New Mexico State University Chancellor Garrey Carruthers, fifth from right, Provost Dan Howard, second from left, Presidential Medallion recipient Don Kidd and his wife, Sarrah, both at center, join faculty members for a group photo following the 2017 Fall Convocation ceremony at the Atkinson Recital Hall. Awardees include, left to right, Kenneth Carroll, Catherine Brewer, Zachary Toups, Tim Wright, Andreas Gross, Esther Steiner, Salim Bawazir, Emma Orta and Pei Xu.

Fall 2017 | New Mexico State University | Panorama




NMSU’s College of Arts and Sciences began in 1917. Originally named the School of General Sciences, it was led by Dean John H. Vaughn. Today, the college is the largest in terms of the number of students at NMSU and includes departments in fine arts, humanities, science and social science.

50 years

NMSU first utilized a “computerized” class registration process in 1967. Campus computer center facilities were

used to tabulate student requests for classes. Once all requests were tabulated, the students were then matched with the classes available.

30 years

NMSU’s Business Complex was dedicated during a public ceremony in 1987. The building, which now houses the College of Business, was designed to reflect the older campus buildings it faced, including Guthrie Hall and Kent Hall.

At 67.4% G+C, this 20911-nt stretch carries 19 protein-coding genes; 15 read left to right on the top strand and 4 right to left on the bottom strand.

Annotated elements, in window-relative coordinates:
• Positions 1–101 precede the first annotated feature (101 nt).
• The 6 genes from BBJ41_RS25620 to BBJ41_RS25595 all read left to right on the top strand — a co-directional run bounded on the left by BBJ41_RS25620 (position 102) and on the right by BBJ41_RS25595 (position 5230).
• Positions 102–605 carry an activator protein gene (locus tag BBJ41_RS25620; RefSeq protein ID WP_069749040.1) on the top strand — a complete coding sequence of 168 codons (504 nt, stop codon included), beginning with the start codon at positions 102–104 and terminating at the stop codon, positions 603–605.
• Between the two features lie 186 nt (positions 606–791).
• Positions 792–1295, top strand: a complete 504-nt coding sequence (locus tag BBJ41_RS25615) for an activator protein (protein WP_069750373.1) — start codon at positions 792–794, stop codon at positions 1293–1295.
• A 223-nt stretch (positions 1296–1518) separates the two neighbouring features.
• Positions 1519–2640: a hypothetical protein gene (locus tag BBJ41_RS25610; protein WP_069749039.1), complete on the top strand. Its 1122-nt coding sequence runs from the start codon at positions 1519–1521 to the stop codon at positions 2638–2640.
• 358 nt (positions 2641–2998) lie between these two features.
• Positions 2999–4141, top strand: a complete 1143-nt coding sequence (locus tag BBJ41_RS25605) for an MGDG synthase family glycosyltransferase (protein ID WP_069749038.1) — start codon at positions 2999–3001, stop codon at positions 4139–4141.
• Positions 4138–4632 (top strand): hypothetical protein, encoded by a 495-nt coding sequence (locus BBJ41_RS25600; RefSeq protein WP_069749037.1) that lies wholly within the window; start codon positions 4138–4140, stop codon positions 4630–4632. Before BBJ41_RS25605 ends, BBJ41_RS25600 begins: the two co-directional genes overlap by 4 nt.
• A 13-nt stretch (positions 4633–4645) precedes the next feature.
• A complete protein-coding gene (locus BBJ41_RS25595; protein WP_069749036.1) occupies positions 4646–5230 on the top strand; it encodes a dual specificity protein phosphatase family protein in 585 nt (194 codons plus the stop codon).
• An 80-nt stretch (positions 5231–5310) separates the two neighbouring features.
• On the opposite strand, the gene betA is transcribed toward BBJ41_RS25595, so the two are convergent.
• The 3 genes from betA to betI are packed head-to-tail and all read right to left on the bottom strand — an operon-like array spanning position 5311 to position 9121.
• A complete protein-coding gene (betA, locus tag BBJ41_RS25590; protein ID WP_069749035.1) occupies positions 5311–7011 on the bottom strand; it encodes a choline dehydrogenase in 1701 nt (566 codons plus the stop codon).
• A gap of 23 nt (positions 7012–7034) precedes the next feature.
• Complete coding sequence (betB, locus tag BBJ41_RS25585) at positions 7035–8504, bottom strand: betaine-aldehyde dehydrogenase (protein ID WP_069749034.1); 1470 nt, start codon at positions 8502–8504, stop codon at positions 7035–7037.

100 years

Ralph W. Goddard first came to NMSU as a professor in 1917. Four years later, he helped construct a 140-foot tower atop the engineering building for a radio station, eventually designated as KOB. In 1929, Goddard died after being electrocuted as he prepared the station for an evening broadcast. Two of the university’s broadcast stations, KRWG-FM and KRWG-TV bear Goddard’s initials.

15 years

NMSU named its first Regents Professors in 2002. Six senior faculty members were selected in recognition of their outstanding contributions to the university’s mission. The original Regents Professors included linguist and author Ricardo Aguilar-Melantzon, futurist Lowell B. Catlett, novelist and creative writing teacher Kevin C. McIlvoy, economist James T. Peach, anthropologist Wenda R. Trevathan and chemist Joseph Wang.

Each Regents Professor receives a chair that symbolizes their contributions to NMSU.

6 Panorama | New Mexico State University | Fall 2017

Million-dollar gift

supports Arrowhead Center’s regional growth in economic development


s part of the Ignite Aggie Discovery fundraising campaign, the New Mexico State University Foundation received a gift of $1 million from Paul and Alejandra de la Vega Foster to support Arrowhead Center, the university’s regional entrepreneurship and innovation hub. Juárez soccer team and CEO of Almacenes Distribudores de la Frontera. She also serves on several boards and commissions in Texas, El Paso, Juárez and Chihuahua. In 2016, she was appointed to Texas Gov. Greg Abbott’s Commission for Women as the vice-chair. Amanda Bradford ’03 COURTESY PHOTO